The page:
Keep off our territory, PM tells Uganda

Published on 03/04/2009

By Allan Kisia and Robert Wanyonyi

Prime Minister Raila Odinga has told the Ugandan Government to respect Kenya’s sovereignty and to keep off its territory.

He cautioned Uganda on a day that President Kibaki dispatched Police Commissioner Hussein Ali to Kampala in efforts to find a solution to the dispute over Migingo Island.

Raila has at the same time condemned politicians who have scoffed at former United Nations (UN) Secretary-General Dr Kofi Annan over his remarks on the need for Kenya to form a Special Tribunal for Kenya to try post-election violence suspects.

The PM came to Annan’s defence, saying it was unfair for politicians to tell him to leave the country alone and yet he had worked round the clock to ensure peace was

restored. On the Migingo dispute, Raila asked the Ugandan government to respect Kenyan borders and properties. He said all East African maps of 1926, 1952 and 1964 placed Migingo within Kenya’s borders.

“Even the constitution of Uganda says Migingo is in Kenya, and it’s not right for Ugandan authorities to provoke Kenyans over the issue,” said Raila.

He said Uganda’s Cabinet ministers were frustrating the work of the Inter-ministerial meetings formed to resolve the Migingo row.

Raila was speaking at Nangina Girls High School yesterday, accompanied by Cabinet ministers Paul Otuoma (Fisheries), Fred Gumo (Regional Development), Franklin Bett (Roads) and Henry Kosgey (Industrialisation). Others present were Assistant minister Ayiecho Olweny and Butula MP Alfred Odhiambo.

Military force

Bett, who is the Roads minister, sparked the Migingo debate, saying if he were the President, he would have solved the issue by military force.

“The only bad thing is that I am not the President,” added the Bureti legislator, who further called on Raila to ensure Uganda respects Kenya’s sovereignty.

Raila added: “We don’t want this problem to persist because we want our fishermen to go back to business.”

Raila said Uganda and Tanzania owned 94 per cent of Lake Victoria, while Kenya had only six per cent.

“Uganda’s rush to grab Migingo is like a rich man who sleeps in a bungalow going to take over a grass-thatched house owned by a poor man,” added Raila.

Last week, a meeting on the island last week attended by three ministers from Kenya and high-ranking Uganda officials ended on a sour note when Lands Minister James Orengo spoke to the residents in Dholuo, drawing accusations of incitement from the Kampala representatives.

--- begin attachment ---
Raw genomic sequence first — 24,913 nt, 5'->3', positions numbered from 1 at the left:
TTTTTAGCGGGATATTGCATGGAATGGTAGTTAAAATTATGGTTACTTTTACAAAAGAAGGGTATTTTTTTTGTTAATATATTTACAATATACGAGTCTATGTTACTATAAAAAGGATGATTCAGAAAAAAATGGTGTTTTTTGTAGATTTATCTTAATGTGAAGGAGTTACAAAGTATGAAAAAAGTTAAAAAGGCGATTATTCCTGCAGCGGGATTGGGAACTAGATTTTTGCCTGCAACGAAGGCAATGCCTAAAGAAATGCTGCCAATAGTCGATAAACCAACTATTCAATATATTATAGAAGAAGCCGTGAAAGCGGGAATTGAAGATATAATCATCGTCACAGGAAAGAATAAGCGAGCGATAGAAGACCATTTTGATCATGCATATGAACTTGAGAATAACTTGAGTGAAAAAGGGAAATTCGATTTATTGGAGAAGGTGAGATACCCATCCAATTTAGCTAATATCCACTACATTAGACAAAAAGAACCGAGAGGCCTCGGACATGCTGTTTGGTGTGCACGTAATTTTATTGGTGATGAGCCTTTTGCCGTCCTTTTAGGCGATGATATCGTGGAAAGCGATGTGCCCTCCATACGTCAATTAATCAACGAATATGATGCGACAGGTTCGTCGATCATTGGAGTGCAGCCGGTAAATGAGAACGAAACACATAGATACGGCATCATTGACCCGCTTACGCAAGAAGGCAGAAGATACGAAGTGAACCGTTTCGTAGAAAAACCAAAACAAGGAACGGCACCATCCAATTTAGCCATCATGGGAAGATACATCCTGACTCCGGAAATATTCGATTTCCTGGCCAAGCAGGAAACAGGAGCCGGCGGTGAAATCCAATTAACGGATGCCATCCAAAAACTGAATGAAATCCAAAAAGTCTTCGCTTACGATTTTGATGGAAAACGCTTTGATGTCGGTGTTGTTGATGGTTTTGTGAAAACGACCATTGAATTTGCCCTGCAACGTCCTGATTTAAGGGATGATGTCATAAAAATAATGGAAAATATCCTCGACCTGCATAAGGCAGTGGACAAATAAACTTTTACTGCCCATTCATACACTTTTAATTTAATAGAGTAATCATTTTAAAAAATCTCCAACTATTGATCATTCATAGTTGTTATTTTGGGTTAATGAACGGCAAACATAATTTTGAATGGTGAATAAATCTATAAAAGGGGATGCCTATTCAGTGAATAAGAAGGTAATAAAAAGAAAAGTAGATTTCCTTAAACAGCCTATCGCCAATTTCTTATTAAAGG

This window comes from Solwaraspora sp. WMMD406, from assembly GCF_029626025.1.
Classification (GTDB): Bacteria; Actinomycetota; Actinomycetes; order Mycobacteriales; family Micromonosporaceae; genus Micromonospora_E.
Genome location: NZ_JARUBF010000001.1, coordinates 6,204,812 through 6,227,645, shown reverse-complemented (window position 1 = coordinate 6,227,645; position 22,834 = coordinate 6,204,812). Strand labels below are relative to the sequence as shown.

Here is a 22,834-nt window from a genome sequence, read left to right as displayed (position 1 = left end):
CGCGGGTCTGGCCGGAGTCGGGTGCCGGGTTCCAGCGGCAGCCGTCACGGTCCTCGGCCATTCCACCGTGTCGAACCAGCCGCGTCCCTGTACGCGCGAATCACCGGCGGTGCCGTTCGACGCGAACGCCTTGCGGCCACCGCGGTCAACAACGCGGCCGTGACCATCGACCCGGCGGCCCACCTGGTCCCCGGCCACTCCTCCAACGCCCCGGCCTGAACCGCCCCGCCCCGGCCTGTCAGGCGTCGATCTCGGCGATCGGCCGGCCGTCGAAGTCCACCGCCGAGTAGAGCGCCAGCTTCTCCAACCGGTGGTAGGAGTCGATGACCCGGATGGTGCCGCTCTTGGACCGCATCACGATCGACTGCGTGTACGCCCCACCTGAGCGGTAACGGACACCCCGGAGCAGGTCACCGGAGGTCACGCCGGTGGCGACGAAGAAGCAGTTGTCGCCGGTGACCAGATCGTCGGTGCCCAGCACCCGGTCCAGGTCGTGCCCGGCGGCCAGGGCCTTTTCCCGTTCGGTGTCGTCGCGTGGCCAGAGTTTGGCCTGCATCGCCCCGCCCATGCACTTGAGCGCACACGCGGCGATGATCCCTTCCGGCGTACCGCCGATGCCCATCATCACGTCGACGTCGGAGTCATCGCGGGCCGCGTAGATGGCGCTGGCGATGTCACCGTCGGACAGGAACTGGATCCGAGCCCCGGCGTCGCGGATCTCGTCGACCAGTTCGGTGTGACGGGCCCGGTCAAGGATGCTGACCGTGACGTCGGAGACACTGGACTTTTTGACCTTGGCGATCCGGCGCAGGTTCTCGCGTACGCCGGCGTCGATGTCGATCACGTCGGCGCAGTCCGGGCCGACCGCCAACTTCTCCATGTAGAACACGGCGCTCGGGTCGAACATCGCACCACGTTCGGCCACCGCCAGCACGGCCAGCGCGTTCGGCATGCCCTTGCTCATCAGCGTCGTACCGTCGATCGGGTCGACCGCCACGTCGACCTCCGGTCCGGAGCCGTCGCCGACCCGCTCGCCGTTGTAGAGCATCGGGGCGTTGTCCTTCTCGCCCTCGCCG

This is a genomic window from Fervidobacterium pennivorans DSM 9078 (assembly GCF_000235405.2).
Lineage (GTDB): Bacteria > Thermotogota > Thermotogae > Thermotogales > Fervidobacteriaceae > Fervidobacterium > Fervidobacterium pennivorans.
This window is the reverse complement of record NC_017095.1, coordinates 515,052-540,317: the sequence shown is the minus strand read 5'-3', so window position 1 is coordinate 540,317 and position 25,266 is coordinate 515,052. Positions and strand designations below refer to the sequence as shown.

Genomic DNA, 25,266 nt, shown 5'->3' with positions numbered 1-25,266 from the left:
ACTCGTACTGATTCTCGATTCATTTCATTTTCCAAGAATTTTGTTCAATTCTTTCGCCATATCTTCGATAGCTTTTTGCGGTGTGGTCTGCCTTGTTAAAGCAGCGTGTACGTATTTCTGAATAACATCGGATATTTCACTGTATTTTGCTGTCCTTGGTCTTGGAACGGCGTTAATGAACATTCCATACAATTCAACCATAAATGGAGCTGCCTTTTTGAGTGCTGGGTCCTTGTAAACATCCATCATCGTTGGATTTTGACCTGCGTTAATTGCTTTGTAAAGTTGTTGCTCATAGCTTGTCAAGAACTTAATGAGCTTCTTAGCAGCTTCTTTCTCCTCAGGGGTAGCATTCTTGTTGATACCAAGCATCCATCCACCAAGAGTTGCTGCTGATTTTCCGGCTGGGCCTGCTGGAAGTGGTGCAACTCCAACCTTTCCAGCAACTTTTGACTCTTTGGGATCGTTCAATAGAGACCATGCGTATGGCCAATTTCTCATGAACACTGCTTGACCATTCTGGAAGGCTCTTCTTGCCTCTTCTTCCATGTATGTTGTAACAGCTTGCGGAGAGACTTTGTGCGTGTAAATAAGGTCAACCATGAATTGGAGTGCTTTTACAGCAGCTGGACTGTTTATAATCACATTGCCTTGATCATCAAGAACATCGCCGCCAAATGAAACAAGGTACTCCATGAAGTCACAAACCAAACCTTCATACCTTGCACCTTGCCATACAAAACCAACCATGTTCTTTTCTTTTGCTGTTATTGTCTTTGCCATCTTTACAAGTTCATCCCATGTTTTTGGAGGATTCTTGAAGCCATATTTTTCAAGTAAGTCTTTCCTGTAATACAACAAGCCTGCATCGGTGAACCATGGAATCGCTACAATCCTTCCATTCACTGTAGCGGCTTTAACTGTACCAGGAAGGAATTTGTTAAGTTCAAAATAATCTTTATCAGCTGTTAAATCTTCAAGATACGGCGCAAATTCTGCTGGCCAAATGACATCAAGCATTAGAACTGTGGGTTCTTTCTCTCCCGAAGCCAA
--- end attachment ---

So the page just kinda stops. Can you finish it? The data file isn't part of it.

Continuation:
On the Annan debate, Raila appeared to have sharply differed with Vice-President Kalonzo Musyoka who on Wednesday said Kenya was not a failed state and was capable of resolving its problems without international help.

Kalonzo revisited the matter yesterday: “It has reached a time for Kofi Annan to let Kenyans deal with their own problems. We can’t expect him to continue baby-seating us forever. He should also leave us to take care of our own affairs.”

The Vice-President, who was speaking in his office ahead of today’s high-profile retreat for 12 Cabinet ministers charged with streamlining the affairs of the Grand Coalition Government, said: “Some of us have ideas of where we want to go. I believe Kenya will never be a failed state.”

Of the Geneva talks, Kalonzo said: “There is nothing as bad as washing our dirty linen out there. The leaders who went there represented the whole country and there was no need for the President, the PM or me to be there”.

But in his defence of Annan, Raila said: “Annan did not come to Kenya on his own. We invited him to help us because we had problems”.

Too forgetful

He said it was regrettable that some politicians were too forgetful. Wengine wetu ni kama ngiri. Ukiichapa hapa inaenda mita chache halafu inasahau na kuanza kula nyasi (Some of us are like warthogs. When you hit it, it runs only a few metres and starts grazing).”

Raila said leaders should be consulting before issuing statements on issues affecting the country.

Annan had given Parliament up to the end of August to set up a special tribunal to try violence suspects. Annan has warned that if Kenya fails to put in place legislation to set up the tribunal, he would hand the matter over to the International Criminal Court (ICC) in The Hague.

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